Oil and gas production in Canada’s west has led to the need for a significant increase in pipeline capacity to reach export markets. Current proposals from major oil and gas transportation companies include numerous large diameter pipelines across the Rocky Mountains to port locations on the coast of British Columbia (BC), Canada. The large scale of these projects and the rugged terrain they cross lead to numerous challenges not typically faced with conventional cross-country pipelines across the plains. The logistics and access challenges faced by these mountain pipeline projects require significant pre-planning and assessment, to determine the timing, cost, regulatory and environmental impacts.
The logistics of pipeline construction projects mainly encompasses the transportation of pipe and pipeline materials, construction equipment and supplies, and personnel from point of manufacture or point of supply to the right-of-way (ROW) or construction area. These logistics movement revolve around the available types of access routes and seasonal constraints. Pipeline contractors and logistics companies have vast experience in moving this type of large equipment, however regulatory constraints and environmental restrictions in some locations will lead to significant pre-planning, permitting and additional time and cost for material movement. In addition, seasonal constraints limit available transportation windows.
The types of access vary greatly in mountain pipeline projects. In BC, the majority of off-highway roads and bridges were originally constructed for the forestry industry, which transports logs downhill whereas the pipeline industry transports large equipment and pipeline materials in both directions and specifically hauls pipe uphill. The capacity, current state and location of these off-highway roads must be assessed very early in the process to determine viability and/or potential options for construction access. Regulatory requirements, environmental restrictions, season of use restrictions and road design must all be considered when examining the use of or upgrade of existing access roads and bridges. These same restrictions are even more critical to the construction of new access roads and bridges.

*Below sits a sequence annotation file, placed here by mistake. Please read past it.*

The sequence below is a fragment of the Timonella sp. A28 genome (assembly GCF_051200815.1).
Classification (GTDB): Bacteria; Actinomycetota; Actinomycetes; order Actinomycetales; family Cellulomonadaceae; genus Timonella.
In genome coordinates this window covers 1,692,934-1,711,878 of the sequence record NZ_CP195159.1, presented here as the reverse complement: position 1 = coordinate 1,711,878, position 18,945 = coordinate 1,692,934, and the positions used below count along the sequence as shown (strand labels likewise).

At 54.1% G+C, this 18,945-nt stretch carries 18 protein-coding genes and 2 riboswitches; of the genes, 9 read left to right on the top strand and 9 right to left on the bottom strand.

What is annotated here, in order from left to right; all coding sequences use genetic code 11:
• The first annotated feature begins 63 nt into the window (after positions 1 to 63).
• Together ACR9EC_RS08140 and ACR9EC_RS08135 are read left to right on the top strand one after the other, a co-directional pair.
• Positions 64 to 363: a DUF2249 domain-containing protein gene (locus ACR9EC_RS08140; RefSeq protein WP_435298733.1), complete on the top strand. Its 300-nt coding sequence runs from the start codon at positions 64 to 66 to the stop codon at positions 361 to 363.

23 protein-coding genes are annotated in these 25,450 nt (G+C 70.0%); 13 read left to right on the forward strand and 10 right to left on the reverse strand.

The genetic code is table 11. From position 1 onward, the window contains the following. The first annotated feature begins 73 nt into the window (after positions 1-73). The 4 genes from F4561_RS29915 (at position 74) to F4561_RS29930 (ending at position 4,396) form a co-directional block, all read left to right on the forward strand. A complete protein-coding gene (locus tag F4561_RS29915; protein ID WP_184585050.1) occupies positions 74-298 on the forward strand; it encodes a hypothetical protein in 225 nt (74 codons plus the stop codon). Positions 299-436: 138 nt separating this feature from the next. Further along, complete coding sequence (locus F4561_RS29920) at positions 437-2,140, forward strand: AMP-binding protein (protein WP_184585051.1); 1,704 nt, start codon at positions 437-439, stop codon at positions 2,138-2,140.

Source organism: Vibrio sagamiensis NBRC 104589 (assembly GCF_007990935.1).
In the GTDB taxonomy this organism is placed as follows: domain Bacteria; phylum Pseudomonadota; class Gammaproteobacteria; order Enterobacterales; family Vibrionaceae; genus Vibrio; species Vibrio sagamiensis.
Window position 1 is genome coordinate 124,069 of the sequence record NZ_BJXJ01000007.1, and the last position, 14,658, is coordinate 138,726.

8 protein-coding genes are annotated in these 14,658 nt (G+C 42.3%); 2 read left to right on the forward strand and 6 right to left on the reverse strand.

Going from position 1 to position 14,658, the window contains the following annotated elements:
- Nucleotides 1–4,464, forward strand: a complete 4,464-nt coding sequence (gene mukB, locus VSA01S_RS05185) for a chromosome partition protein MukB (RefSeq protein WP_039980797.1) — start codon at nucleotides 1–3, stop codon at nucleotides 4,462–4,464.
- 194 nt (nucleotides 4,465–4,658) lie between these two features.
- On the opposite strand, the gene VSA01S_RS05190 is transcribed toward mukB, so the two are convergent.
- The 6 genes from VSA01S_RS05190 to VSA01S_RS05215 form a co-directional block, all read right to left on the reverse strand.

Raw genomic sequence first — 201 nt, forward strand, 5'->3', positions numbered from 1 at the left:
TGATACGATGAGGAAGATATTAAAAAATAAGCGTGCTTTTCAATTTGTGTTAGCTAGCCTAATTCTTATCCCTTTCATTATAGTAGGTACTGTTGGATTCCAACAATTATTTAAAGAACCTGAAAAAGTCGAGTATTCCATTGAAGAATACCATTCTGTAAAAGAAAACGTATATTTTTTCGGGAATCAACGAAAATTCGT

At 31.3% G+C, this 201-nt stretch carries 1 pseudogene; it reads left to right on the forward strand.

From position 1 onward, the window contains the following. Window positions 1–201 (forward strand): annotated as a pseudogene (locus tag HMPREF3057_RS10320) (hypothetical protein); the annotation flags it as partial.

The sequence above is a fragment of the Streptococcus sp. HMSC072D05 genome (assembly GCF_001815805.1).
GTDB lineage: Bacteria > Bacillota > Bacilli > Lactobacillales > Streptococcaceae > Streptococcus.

The logistics and access challenges facing the construction of large diameter mountain pipelines in Western Canada can be managed with proper and timely planning. The cost of the logistics and access required for construction of these proposed pipeline projects will typically be greater than for traditional pipelines, but the key constraint is the considerable time requirement to construct the required new access and pre-position the appropriate material to meet the construction schedule. The entire project team, including design engineers, construction and logistics planners, and material suppliers must be involved in the planning stages to ensure a cohesive strategy and schedule. This paper will present the typical challenges faced in access and logistics for large diameter mountain pipelines, and a process for developing a comprehensive plan for their execution.